Bearish on the organic boom ~ Sounds + Food 'n' Retail

Bearish on the organic boom

food bites.jpgI suck up data wherever I go (it's a curse, I know). Just last week, as I was waiting for my laptop-drive to be installed, I sat in a German bank and came across a magazine, called VR-future. Two articles caught my eye, one on the Bio*-boom in Germany, and another on Switzerland—a country that fascinates me, but that's a story for another day. 

The bio-trend article consisted of an interview with Dr. Alexander Gerber, the Germany CEO of the BÖLW (the foundation for organic products in Germany) and revealed some interesting info on this segment. While it focussed entirely on Germany, I do think it brings some interesting insights on this topic in general. (*: "bio" being the German term for organic)

Now, I should say, that I'm generally weary of the word "Boom," as I inadvertedly associate it with the word "Bust." Any market is subject to the laws of supply and demand, and a boom usually suggest an explosion of one or both, eventually leading to some fall-off after a while. I have no doubt that the same will happen to the Bio-sphere as well. There are also particularities about the organic market which I do not like, and I will go into those in my final thoughts.

The rest of this post is structured as follows. I will begin with the definition of organic, then some stats on sales, after which I will look at employment-trends, and expected areas for growth. I'll conclude with some final thoughts, to answer why I am bearish on this whole organic trend.

So, what is "bio" or organic?
From Wikipedia:

For crops, it means they were grown without the use of conventional pesticides, artificial fertilizers, human waste, or sewage sludge, and that they were processed without ionizing radiation or food additives. For animals, it means they were reared without the routine use of antibiotics and without the use of growth hormones. In most countries, organic produce must not be genetically modified.

Worldwide, while the percentage is low (Wikipedia reports 1-2% of food), it is showing far quicker growth than conventional food. In the US, Wikipedia reports a 17-20% annual growth of organic food in the last few years before 2004(!), compared to 2-3% for regular food. 2.6% of food sold there is organic. In Europe, while I don't have the stats on exact growth-rates, the percentage of of agricultural land being used to grow organic produce, is on average 3.9%, with Austria (11%) and Italy (8.4%) leading the pack.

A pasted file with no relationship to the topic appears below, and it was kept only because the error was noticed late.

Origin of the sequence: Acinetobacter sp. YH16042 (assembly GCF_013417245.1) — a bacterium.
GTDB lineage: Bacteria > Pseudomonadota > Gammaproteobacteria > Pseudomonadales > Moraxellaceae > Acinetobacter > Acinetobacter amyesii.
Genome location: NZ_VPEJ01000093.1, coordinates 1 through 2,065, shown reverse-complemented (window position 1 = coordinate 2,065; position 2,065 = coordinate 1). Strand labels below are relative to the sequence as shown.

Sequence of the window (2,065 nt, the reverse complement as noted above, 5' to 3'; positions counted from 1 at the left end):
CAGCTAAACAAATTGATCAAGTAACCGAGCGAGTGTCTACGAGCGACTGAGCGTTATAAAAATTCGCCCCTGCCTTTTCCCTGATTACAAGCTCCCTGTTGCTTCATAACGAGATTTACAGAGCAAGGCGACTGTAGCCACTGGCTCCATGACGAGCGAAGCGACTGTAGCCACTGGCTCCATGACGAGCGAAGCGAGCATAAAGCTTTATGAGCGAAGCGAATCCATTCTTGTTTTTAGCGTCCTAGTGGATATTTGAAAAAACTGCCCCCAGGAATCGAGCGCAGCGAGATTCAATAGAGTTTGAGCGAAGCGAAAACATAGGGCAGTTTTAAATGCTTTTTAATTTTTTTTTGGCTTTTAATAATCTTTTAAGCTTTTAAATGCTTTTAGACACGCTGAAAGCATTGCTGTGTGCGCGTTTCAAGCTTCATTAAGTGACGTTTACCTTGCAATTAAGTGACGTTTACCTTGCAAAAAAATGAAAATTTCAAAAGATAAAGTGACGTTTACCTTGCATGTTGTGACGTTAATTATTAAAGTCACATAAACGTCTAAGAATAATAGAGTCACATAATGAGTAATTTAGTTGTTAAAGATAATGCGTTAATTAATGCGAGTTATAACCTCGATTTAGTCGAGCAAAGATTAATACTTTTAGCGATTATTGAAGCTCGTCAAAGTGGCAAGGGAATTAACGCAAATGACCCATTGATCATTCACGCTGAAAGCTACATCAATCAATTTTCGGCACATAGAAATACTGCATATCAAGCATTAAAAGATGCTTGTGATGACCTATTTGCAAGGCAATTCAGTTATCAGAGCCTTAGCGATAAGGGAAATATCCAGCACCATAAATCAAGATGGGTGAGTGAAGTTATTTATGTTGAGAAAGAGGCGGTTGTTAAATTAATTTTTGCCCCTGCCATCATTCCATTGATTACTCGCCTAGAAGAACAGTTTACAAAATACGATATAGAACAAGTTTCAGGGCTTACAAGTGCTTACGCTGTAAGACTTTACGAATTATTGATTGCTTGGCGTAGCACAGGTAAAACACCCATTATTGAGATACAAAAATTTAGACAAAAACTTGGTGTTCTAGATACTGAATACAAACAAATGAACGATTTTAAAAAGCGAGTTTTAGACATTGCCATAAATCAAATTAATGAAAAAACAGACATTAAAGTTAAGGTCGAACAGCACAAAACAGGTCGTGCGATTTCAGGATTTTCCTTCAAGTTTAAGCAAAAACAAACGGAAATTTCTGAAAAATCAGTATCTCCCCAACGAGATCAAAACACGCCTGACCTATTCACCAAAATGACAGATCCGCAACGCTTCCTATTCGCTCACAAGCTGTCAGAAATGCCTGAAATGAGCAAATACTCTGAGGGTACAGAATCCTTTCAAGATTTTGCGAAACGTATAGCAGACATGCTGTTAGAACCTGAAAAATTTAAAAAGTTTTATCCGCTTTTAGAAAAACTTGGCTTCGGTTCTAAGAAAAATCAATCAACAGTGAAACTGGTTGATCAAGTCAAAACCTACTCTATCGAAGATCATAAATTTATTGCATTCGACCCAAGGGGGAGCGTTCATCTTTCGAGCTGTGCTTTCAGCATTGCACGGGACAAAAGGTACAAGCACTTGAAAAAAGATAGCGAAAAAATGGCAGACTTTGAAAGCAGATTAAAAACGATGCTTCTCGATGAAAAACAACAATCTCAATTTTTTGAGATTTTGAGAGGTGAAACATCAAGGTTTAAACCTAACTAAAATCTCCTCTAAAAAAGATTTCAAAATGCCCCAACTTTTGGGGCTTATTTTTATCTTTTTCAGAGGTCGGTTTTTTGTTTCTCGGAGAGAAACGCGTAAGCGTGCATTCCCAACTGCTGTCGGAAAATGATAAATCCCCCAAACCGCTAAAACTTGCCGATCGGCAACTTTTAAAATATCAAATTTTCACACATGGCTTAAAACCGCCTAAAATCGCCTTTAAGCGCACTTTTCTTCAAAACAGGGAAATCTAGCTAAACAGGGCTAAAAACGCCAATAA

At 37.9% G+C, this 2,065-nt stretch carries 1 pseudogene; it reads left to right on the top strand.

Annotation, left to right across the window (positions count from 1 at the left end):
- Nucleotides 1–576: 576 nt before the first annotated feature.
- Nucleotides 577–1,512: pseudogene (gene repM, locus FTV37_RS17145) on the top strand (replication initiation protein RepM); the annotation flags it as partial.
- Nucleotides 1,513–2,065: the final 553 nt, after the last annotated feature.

In Germany, the annual revenue from bio-products with discounters and supermarkets has more than doubled since 2000, up to € 4,6 billion in 2006. And, at the moment (2007), Bio-products have a 3% share of sales in small food-stores, which is expected to double by 2010. The level of food-prices, held low by government subsidies, is expected to rise in the future, which… will probably not mean much to the bottom-line of retailers and producers. And, apart from the ethical considerations, bio in Germany has very much become a lifestyle product, translating into lower price-sensitivity. According to Gerber also, a new bio-supermarket opens every week.

With all this positivity, there is the somewhat counter-intuitive trend that farmers in Germany are complaining about falling incomes, and annual growth in their area has slowed down from 20% in 2000 to 0,4% in 2006. I imagine that is so because the market is maturing and because large buyers are pushing the prices down. A similar trend is being reported in the documentary, The Future of Food. Gerber also mentioned that there is a lacklustre support from the German government and the European Union in terms of subsidies.

In general, the organic sector is a pretty people-intensive industry. While I don't have global stats, in Germany, about 160.000 people are involved in creating, processing, and selling bio-wares. In the last 7 years, the employment in bio-related sectors has doubled, especially in processing and sales.